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Pools, Tattoos, and State Institutions

Drain Safety Compliance

The Virginia Graeme Baker Pool and Spa Safety Act, which established national pool drain safety requirements, was enacted by Congress and the President in December 2007. The act requires that all public pools in the United States must have safety drain covers meeting the ASME/ANSI A112.19.8-2007 standard and that single-drain pools must be provided with a secondary means of preventing bather entrapment. Pools not in compliance by Dec. 19, 2008, must close until brought into compliance. Although the Act is a federal law, enforcement under the U.S. Consumer Product Safety Commission has been left largely to the states.

To make the new standards enforceable at the state level, amendments to the North Carolina Rules Governing Public Swimming Pools have been adopted by the Commission for Public Health. that make compliance with the ASME/ANSI A112.19.8-2007 standard mandatory for all public swimming pools in North Carolina. The amendments further require that pool owners provide documentation of compliance with three key components of the standard. Pools that fail to provide proof of compliance by May 1, 2010 will be required to close until compliance has been documented.

While the federal law seems simple, the drain safety standard is quite complex and difficult to understand. All public pools must comply fully with the standard, but North Carolina’s enforcement will focus on documentation of three key requirements in the standard:

  1. Drains must be covered by cover/grates that are certified as meeting the ASME/ANSI A112 .19.8-2007 standard;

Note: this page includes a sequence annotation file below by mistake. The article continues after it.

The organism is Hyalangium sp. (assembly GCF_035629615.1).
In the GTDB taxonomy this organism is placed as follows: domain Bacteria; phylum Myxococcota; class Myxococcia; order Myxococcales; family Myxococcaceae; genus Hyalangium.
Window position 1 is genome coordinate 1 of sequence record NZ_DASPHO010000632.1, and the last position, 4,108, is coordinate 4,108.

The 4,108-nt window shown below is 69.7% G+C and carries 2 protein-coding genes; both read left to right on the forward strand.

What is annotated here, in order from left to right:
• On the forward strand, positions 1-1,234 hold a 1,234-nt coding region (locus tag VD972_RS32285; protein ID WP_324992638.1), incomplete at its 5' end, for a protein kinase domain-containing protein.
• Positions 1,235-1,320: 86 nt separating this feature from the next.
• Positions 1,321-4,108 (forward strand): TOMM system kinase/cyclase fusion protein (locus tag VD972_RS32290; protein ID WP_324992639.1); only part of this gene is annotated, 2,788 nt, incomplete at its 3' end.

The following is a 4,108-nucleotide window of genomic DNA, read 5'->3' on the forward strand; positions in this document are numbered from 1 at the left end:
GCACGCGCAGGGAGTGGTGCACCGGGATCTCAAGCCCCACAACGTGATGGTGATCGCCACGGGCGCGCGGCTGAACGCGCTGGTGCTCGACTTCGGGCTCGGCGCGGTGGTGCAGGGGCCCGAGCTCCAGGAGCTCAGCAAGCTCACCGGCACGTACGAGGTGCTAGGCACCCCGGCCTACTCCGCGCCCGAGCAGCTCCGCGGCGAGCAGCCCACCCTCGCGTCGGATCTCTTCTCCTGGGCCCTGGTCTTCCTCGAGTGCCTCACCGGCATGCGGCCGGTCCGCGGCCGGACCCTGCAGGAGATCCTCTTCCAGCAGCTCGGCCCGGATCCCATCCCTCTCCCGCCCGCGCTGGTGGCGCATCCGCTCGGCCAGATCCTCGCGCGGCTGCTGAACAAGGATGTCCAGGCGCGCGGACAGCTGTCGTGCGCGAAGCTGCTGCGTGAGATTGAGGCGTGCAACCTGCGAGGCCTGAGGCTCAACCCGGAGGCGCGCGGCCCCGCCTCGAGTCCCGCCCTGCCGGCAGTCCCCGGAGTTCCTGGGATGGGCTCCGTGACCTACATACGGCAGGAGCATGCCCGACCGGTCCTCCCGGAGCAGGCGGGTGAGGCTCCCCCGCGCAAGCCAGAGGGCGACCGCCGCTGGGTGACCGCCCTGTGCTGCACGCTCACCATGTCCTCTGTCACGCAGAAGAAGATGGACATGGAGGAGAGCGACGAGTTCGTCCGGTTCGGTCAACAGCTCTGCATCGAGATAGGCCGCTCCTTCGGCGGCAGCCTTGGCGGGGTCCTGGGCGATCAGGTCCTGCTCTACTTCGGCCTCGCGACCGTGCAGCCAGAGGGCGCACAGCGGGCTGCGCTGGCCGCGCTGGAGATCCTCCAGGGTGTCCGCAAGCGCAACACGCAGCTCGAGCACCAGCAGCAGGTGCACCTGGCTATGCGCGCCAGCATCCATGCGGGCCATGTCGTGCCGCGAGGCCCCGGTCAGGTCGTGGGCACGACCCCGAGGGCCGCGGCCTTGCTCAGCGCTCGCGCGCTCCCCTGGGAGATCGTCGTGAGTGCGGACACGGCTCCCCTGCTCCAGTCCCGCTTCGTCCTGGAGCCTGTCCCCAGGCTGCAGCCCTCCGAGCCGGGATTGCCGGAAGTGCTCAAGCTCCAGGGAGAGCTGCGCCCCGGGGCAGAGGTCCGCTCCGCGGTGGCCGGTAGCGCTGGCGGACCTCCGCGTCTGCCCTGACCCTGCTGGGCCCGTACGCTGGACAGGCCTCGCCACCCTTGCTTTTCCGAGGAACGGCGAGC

2. Drain Cover-Grates must be properly installed on drain sumps that meet the dimensions specified by the cover/grate manufacturer; and
  3. Drain cover/grates must be capable of safely handling the full flow of the pumping system with one drain completely blocked.

See the Pool Drain Safety Compliance Flow Chart (PDF, 83 KB)

How Compliance is Documented

Usually compliance is documented through an engineering study by a pool contractor or consulting engineer, but the rules do allow pool owners capable of providing the necessary information to document compliance for their pools. The following sections will lead you through the types of information needed to document compliance.

Step 1: Document the Maximum Pump Flow

Since the pitot tube flow meters typically installed on public swimming pools become unreliable with age and may give readings lower than the actual flow, the Rules Governing Public Swimming Pools (PDF, 162 KB) require the maximum flow to be based on the manufacturer’s performance specifications for the pool pump. You will need the name of the pump manufacturer and model number from the data tag on the pump to find the right performance specifications.

Pump performance specifications are available from pool product distributors and many are available on the pump manufacturers’ Web sites. To save you some time, the Division of Environmental Health has prepared a list with the maximum flow for hundreds of commonly used pool pumps. If you can find your pump on the list (PDF, 37 KB), print the page and highlight the information for your pump. Enter the pump information on the Drain Safety Compliance Data Sheet (PDF, 57 KB).

If your pump is not on the list, you will need to obtain the manufacturer’s pump performance specifications. Pump performance is shown on a graph as a curve. A line drawn straight down the graph at the far right end of the curve will give the maximum amount of water the pump is capable of pumping. If you cannot identify the model of the pump or find the manufacturer’s specifications, the maximum pump system flow will need to be measured using a magnetic flow meter.